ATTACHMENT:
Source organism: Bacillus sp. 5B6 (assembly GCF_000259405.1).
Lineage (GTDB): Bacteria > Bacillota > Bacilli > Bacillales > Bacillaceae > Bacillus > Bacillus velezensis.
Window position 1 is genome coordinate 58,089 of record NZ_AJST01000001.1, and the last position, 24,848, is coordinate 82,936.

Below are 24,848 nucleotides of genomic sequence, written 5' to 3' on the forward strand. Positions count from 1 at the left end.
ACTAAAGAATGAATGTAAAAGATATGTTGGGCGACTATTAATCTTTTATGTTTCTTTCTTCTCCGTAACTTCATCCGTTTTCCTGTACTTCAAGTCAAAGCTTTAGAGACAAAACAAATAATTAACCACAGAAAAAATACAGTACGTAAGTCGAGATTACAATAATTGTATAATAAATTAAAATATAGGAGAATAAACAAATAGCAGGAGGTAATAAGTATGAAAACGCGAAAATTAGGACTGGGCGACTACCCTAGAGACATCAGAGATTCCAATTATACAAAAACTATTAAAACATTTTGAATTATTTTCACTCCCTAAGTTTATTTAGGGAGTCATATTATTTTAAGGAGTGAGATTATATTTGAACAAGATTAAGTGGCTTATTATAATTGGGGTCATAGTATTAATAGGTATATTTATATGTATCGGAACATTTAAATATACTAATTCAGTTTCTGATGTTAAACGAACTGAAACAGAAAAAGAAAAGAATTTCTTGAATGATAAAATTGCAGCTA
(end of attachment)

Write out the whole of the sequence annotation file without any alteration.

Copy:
Source organism: Bacillus sp. 5B6 (assembly GCF_000259405.1).
Lineage (GTDB): Bacteria > Bacillota > Bacilli > Bacillales > Bacillaceae > Bacillus > Bacillus velezensis.
Window position 1 is genome coordinate 58,089 of record NZ_AJST01000001.1, and the last position, 24,848, is coordinate 82,936.

Below are 24,848 nucleotides of genomic sequence, written 5' to 3' on the forward strand. Positions count from 1 at the left end.
ACTAAAGAATGAATGTAAAAGATATGTTGGGCGACTATTAATCTTTTATGTTTCTTTCTTCTCCGTAACTTCATCCGTTTTCCTGTACTTCAAGTCAAAGCTTTAGAGACAAAACAAATAATTAACCACAGAAAAAATACAGTACGTAAGTCGAGATTACAATAATTGTATAATAAATTAAAATATAGGAGAATAAACAAATAGCAGGAGGTAATAAGTATGAAAACGCGAAAATTAGGACTGGGCGACTACCCTAGAGACATCAGAGATTCCAATTATACAAAAACTATTAAAACATTTTGAATTATTTTCACTCCCTAAGTTTATTTAGGGAGTCATATTATTTTAAGGAGTGAGATTATATTTGAACAAGATTAAGTGGCTTATTATAATTGGGGTCATAGTATTAATAGGTATATTTATATGTATCGGAACATTTAAATATACTAATTCAGTTTCTGATGTTAAACGAACTGAAACAGAAAAAGAAAAGAATTTCTTGAATGATAAAATTGCAGCTA